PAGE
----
And we hear how bad the police are when someone loses there life that does not
simply comply with what they say. Every week throughout this nation several
police officers lose there lives to protect us. And we hear how bad the police
@higv --"And we hear how bad the police are."The
police are both bad and good. Unfortunately, the bad ones hold the power of life
and death just as much as the good ones do.We do not forgive a
fireman for setting fires just because good firemen are killed on duty.We do not forgive a surgeon for operating while drunk just because he has
previously saved lives.Likewise, the dangers of a police
officer's job do not ever excuse him or her from carrying out his duties
with extreme care and diligence.I sincerely hope they catch the guy
who did this, and I feel for any family that the officer may have left
behind.I also sincerely hope that innocent bystanders don't get
injured in the process.
I hope I don't see any cop haters on this board. It is people like this is
why the police have to do what they do
To DN Subscriber 2A Police Officer died this morning protecting the
citizens of Draper and this State. This is a time of mourning for this Officer
and a time to support his colleagues, family and friends.Why DN
Subscriber 2 do you continually have to attempt to make hay over tragedy to
further your political agenda?You don't know all the facts and
I'm personally tired of your attempt to make everything political and your
attack methods against people in various political offices that had nothing to
do with a particular situation. I'm actually shocked that in your post you
didn't blame Obama in some way for this tragedy.I offer my
condolences to the family and colleagues of this brave officer.
I'll be interested to see how this turns out. I'm not a big fan of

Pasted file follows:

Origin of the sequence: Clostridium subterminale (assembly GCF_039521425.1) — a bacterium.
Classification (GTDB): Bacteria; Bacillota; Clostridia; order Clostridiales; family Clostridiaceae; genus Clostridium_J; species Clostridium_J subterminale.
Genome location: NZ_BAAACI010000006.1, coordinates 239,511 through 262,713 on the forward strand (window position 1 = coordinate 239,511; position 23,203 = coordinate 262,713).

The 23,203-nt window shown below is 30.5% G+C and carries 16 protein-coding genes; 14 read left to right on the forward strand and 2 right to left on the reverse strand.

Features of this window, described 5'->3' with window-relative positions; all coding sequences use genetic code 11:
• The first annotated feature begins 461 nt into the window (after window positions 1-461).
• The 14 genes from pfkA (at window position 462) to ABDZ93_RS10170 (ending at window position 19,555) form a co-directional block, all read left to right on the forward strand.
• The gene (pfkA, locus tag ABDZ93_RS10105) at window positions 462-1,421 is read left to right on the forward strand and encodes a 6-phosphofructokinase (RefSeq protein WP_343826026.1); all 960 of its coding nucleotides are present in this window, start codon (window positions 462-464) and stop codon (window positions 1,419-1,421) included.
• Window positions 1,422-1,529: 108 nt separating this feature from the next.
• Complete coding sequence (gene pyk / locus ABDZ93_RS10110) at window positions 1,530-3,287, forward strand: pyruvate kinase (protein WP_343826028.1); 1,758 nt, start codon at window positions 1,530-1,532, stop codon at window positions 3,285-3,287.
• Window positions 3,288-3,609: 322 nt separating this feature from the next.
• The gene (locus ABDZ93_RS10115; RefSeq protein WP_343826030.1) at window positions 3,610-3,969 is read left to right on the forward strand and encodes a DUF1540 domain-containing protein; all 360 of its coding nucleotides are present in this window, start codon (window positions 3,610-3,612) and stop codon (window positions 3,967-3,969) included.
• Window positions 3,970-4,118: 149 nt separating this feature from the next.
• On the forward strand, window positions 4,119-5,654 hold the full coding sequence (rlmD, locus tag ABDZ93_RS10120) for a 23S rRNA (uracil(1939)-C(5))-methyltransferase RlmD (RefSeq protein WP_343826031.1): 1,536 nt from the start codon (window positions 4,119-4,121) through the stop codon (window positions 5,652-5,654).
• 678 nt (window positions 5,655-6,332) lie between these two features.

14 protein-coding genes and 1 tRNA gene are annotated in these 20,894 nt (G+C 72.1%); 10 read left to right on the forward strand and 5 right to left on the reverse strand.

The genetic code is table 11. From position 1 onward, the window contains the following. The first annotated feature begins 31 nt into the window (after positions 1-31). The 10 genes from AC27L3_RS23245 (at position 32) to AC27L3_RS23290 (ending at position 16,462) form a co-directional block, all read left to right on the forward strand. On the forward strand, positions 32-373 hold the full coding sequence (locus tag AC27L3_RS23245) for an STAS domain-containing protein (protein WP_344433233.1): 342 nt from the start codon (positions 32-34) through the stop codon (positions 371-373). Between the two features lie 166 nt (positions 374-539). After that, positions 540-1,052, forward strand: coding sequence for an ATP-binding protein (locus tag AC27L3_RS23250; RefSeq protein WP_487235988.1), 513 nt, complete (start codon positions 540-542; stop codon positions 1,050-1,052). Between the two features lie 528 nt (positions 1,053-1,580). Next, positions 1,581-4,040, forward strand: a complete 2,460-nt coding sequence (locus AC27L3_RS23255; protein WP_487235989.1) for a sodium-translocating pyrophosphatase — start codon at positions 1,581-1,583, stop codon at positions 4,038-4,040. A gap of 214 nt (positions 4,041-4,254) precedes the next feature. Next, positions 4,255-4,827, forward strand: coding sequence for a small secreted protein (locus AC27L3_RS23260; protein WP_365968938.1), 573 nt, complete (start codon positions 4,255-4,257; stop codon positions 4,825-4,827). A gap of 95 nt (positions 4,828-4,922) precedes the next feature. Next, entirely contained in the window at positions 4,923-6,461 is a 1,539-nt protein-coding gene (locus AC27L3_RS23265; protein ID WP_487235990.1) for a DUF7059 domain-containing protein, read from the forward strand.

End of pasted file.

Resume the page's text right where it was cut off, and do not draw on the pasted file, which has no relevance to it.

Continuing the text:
the militarized police. When people want to solve problems with guns first
people can get unnecessarily killed. Any drug arrests should be done
without Swat teams. You dont' need to go into the vipers nest to get the
viper most times. Just wait for the viper to leave and catch it later. That is
what we should be using surveillance for. Not many details, I won't
rush to judge, I just wish the police considered other measures first. SWAT
seems to be the favorite card to play, when it should be the last card ever
@DN Subscriber 2: This criminal perpetrator is every bit as worthy of a cell on
death row at the Point of the Mountain facility as suspected WVC Shawn Cowley
is. The unarmed woman, Daneille Willard WAS NOT a threat to Detectives Cowley
& Salmon whereas this individual police would have every justifiable means
to use deadly force if it comes down to it. Perhaps Sim Gill should prosecute
you and others who defend bad police behavior with sedition. You're as low
as the ACLU dfense attorneys who defend the worst of the criminals with
frivelous motions and nonesense in court.
Could they have driven him to a hospital faster than the 30 minutes they waited
for the helicopter?
I live in Draper and know this cop and his family. He was an AMAZING man that
treated everyone equally. He is the kind of cop, that all cops should be like.
He had an great foundation and a living wife and child. I hate the fact that he
is being compared to all these horrible people, when he was not one of them. So
please if your a hater, find another page to hate on. My heart goes out to
Dereks wife and family. Much love!!
@not everyone is evil --Please rest assured that nobody here wishes
to compare this particular cop to anyone bad or corrupt. Thanks for
chiming in with some personal reflections of the man. I'm sure he will be
both honored and missed.
I mourn for Officer Johnson. I send my condolences to his family, friends, and
colleagues of which my son was one. Facts will emerge, conjecture can wait,